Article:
What is polyester and why is it really bad for the environment? In this article, we dive into one of the most common materials in our clothes - and why recycled polyester is the better option.
Polyester is one of the most common materials in our clothes. Conventional polyester is a synthetic fiber based on petroleum (crude oil), just like plastic is. Crude oil is a fossil fuel that remains in the ecosystem because it is not biodegradable. From a sustainability perspective, conventional polyester is considered really bad.
But to avoid the oil extraction that the production of new polyester requires, other types of already existing plastic products can be recycled, for example, PET bottles. Using PET bottles to produce recycled polyester saves large amounts of energy, Co2, and water compared to the production of conventional, new polyester, and you also bypass the use of crude oil which participate in the oil extraction industry, which is the biggest contributor to climate change. Textiles made of synthetic fibers also release microplastics when they are washed, which risks being carried along with the water and ending up in nature.
So how is recycled polyester made?
Recycled polyester is made from old PET bottles, through a mechanical or chemical process. Mechanically recycling PET bottles is done by sterilizing, drying, and then crushing the PET bottles into small chips. The slivers are then heated and eventually become yarn, which is then woven into a fabric. This is the most common method.
The chemical process involves cleaning and shredding the PET bottles into small plastic chips. The plastic then undergoes something called depolymerization, which is a process of chemical reactions that convert the plastic into monomers (the basic building blocks of plastic). Recycled polyester is created by polymerizing the monomers back into plastic.
The plastic that is used can either be "post-consumer", i.e. recycled after it has been used (PET bottles), or "pre-consumer", recycled before it even reaches the market (residues and waste from production).
Advantages of recycled polyester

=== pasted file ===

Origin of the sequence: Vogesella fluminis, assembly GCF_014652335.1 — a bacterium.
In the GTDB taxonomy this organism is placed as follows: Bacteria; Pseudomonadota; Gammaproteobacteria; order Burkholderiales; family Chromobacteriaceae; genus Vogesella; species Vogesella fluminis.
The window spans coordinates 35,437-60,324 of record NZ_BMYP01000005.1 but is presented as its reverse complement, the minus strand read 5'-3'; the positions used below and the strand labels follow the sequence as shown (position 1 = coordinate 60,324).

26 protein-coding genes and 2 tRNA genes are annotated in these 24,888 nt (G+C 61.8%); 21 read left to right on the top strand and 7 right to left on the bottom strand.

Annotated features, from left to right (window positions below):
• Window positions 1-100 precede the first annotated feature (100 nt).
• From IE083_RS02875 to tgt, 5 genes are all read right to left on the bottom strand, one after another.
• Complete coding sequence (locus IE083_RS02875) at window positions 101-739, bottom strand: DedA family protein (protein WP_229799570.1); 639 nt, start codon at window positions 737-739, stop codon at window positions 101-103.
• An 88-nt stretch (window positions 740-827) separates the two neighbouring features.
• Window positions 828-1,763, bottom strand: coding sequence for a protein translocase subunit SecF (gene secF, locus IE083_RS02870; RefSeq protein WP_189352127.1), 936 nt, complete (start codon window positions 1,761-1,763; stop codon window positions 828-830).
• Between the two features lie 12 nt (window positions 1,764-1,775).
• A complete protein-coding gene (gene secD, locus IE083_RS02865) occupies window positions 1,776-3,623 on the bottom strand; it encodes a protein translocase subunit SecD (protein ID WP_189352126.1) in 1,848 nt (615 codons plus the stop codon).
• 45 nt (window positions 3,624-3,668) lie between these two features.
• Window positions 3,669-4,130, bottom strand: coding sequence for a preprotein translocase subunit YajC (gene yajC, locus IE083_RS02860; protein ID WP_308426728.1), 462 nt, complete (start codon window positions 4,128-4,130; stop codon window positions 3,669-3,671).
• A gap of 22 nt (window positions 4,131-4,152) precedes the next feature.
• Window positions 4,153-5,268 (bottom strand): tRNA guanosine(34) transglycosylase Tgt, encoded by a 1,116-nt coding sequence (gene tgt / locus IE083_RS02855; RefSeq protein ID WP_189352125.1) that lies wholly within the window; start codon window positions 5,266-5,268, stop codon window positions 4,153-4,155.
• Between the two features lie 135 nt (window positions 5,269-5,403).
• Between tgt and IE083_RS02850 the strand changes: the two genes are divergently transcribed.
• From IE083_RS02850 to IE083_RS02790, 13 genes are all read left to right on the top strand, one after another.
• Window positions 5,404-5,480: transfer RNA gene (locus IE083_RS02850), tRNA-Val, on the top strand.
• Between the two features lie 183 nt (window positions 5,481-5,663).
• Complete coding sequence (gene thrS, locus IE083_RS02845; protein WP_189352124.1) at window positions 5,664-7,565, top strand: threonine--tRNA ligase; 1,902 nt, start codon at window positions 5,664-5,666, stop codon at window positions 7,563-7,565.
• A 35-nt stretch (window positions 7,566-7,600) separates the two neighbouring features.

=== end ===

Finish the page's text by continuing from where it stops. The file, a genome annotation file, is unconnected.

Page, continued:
The advantages of choosing recycled polyester instead of conventional are thus many. No oil is required during production, it saves energy, Co2, and water and it is made from plastic (bottles) that would otherwise have risked ending up in landfills or out in nature.
Criticism of recycled polyester
That recycled polyester is better than virgin polyester is pretty obvious. But how good is recycled polyester in the grand scheme of things? The criticism against clothes made from old PET bottles is based on several things. First, recycled polyester clothing cannot be recycled, meaning that when PET bottles are "transformed" into clothing, it is the last stop on the life cycle. From an environmental perspective, it is therefore better to use old plastic bottles to make new plastic bottles. In this way, the material can be reused several times, which reduces the number of new (virgin) plastic bottles. Worth mentioning is that this is currently more wishful thinking than actual practice. Not all bottles are recycled into new bottles, but this type of "closed-loop recycling" (bottle to bottle) is developing everywhere in the world, which means that we must ensure that this development is not undermined by the recycling of PET bottles into polyester fiber.
Making clothes from recycled polyester also contributes to the spread of microplastics. Microplastics are released from the clothes we wear and spread through the air, water, and food and thus end up in people, animals, and nature. However, there are ways to reduce the spread of microplastics. The obvious solution is of course not to consume clothes made of polyester, but by following special washing advice, for example using a Guppy Friend, it is possible to protect the environment even though the clothes are not environmentally friendly in themselves. Read more about how to take care of clothes in the best way in our Laundry Advice and Care Instructions.
The very term recycled polyester is also used for marketing purposes as a kind of greenwashing technique. Then it is mainly about marketing the clothes as 'green', 'environmentally friendly', and 'sustainable' with the argument that it is ok to consume clothes made of recycled polyester because they are not harmful to the environment. Then it's about highlighting all the advantages, without mentioning any of the disadvantages.